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Dr Simon Halliwell:
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Research Overview:
Dr Simon Halliwell

Dr Simon Halliwell
Scottish Oceans Institute
East Sands
University of St Andrews
St Andrews
KY16 8LB
Fife
UK

tel: 01334 462659
fax: 01334 463443
room:
email: snh@st-andrews.ac.uk

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Sea Mammal Research Unit
School of Biology
SMRU Instrumentation

edit snh details

My research interests focus on how marine mammals’ utilise the dynamic nature of their environment and how they adjust their behaviour in response to changes in their environments.  This includes natural environmental changes and responses to man-made perturbations.  As we see the increasing urbanisation of marine environments, I am particularly interested in how marine mammals perceive and respond to novel man-made sources in the ocean.

Current projects

Impacts of marine renewable energy technologies

Many countries have set ambitious targets for renewable energy, with energy from offshore sources anticipated to form an important part of this; this has led to the proposed installation of wind, wave, and tidal energy converters around the coast. However, these potentially hazardous to marine mammals and understanding how they perceive and respond to renewable devices is critical to ensure that they can co-exist at the scales currently being envisaged for the industry. My research includes studies of the impacts of wind farm construction on harbour seals and behavioural responses of seals to tidal stream energy devices.

Effects of underwater noise on foraging efficiency

There is increasing evidence that man-made noise can compromise decision-making during foraging which may lead to reductions in foraging efficiency and ultimately individual fitness of a range of species. I am interested in understanding how the foraging efficiency of air breathing marine predators, which have relatively rigid physiological constraints, can be affected by underwater noise.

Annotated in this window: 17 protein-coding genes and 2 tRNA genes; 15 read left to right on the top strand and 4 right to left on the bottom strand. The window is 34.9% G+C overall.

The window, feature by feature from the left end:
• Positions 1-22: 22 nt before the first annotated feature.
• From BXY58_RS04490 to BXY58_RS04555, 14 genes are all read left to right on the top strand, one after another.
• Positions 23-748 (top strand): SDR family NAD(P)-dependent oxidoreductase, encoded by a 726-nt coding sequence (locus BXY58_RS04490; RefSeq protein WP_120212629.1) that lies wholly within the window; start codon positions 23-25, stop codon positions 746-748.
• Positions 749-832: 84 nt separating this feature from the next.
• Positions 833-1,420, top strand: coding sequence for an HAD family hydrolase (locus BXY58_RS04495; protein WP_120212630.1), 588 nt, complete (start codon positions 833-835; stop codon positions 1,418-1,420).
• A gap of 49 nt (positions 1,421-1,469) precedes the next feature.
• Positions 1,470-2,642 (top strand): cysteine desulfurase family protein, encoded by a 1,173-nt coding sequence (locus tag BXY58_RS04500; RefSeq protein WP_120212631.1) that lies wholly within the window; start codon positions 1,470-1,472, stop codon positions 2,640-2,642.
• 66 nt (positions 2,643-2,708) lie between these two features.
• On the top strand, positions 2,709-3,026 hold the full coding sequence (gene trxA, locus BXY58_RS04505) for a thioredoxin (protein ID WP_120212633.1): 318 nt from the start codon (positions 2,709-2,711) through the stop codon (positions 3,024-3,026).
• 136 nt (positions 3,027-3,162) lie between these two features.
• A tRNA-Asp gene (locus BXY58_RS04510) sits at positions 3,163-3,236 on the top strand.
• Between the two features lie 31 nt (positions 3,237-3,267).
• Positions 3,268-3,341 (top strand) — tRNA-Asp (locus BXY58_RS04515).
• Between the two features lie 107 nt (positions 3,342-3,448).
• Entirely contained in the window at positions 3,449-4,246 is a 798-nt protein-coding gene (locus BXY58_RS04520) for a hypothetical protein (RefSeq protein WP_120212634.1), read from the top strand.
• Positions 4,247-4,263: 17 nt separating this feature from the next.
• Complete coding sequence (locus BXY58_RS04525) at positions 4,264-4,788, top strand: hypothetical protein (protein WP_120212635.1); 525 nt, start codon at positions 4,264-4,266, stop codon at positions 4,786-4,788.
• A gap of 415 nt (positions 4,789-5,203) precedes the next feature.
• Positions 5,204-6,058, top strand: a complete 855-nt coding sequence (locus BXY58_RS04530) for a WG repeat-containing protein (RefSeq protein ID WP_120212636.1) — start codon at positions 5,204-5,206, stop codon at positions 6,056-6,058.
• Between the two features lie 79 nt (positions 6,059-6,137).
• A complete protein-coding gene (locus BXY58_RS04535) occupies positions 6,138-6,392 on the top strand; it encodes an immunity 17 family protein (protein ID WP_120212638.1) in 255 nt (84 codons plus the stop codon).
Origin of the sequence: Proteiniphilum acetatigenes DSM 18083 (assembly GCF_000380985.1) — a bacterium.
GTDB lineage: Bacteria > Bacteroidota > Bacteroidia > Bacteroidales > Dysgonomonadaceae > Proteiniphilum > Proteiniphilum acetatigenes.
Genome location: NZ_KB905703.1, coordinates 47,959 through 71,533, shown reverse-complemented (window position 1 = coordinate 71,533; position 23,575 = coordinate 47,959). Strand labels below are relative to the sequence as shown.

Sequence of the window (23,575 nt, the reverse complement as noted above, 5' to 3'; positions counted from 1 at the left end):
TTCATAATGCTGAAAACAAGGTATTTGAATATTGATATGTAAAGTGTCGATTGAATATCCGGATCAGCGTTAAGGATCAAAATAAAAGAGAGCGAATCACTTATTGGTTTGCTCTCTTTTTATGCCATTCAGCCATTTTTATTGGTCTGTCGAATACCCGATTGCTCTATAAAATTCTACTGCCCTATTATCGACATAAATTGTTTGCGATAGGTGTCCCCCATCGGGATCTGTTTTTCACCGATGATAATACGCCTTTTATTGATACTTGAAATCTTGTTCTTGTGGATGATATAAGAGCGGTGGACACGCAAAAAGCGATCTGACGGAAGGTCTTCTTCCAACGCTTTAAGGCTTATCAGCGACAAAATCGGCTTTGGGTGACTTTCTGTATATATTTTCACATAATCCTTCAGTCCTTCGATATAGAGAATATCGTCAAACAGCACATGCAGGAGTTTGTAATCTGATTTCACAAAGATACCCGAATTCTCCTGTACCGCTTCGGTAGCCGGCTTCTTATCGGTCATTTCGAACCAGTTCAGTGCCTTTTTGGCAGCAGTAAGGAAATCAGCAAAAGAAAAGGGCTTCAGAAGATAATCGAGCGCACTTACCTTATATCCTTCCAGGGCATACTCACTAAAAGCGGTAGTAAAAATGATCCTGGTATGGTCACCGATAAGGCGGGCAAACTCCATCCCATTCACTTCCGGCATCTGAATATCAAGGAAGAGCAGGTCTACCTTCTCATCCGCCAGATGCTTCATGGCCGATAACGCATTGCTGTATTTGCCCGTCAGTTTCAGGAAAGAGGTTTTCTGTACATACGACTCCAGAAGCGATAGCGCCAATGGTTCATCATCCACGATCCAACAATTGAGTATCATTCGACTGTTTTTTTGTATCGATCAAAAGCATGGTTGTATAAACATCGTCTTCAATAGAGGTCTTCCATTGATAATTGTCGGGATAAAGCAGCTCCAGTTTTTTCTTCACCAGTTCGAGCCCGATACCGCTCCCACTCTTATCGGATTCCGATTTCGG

Use of dynamic habitats by marine predators

In marine systems, tidal and meteorological processes, together with geographical features such as narrow coastal channels effectively create habitats that are in constant flux due to water movements. My research looks to understand the unique challenges and opportunities this creates for marine predators using them.

 

PhD students

  • Katherine Whyte, University of St Andrews. "Behavioural responses by seals to offshore energy activities". Co-supervised with Debbie Russell (SMRU), Len Thomas (CREEM), and Carol Sparling (SMRU Consulting). 
  • Joe Onoufriou, University of St Andrews. "Effects of tidal turbines on the movements of marine predators in tidally energetic areas". Co-supervised with Dave Thompson (SMRU), Liz Masden (UHI), Jared Wilson (Marine Scotland), and John Baxter (SNH). 
  • Gemma Veneruso, Bangor University. "Investigating disturbance of small cetaceans from offshore anthropogenic developments". Co-supervised with Line Cordes and Lewis LeVay (University of Bangor). 
  • Lea Brandes, University of Aberdeen. "Foraging ecology of harbour seals in relation to offshore windfarm developments". Co-supervised with Paul Thompson and Isla Graham (University of Aberdeen).

Alumni

Nienke Van Geel, Scottish Association for Marine Science. "Predator movements in complex geography: Spatial distribution and temporal occurrence of low-density bottlenose dolphin communities off western Scotland". Co-supervised with Ben Wilson (SAMS).

 

Recent publications


5  (of 44 published available) for snh. (source: University of St Andrews PURE)
Please click title of any item for full details.

2018 (3)
Journal of Applied Ecology
vol.55 pp.684-693
(Article)
2017 (7)
Deep Sea Research Part II: Topical Studies in Oceanography
vol.141 pp.191-202
(Article)
2017 (1)
Journal of Comparative Physiology B: Biochemical, Systems, and Environmental Physiology
vol.187 pp.29-50
(Article)
Physiological constraints and energetic costs of diving behaviour in marine mammals
David Rosen, Allyson Hindle, Andreas Fahlman, Carling Gerlinsky, Elizabeth Goundie, Gordon Drummond Hastie, Beth Volpov, Andrew Trites 
Keywords: Diving physiology, Stellar sea lions, Metabolism, ForagingQH301 BiologyT-NDAS

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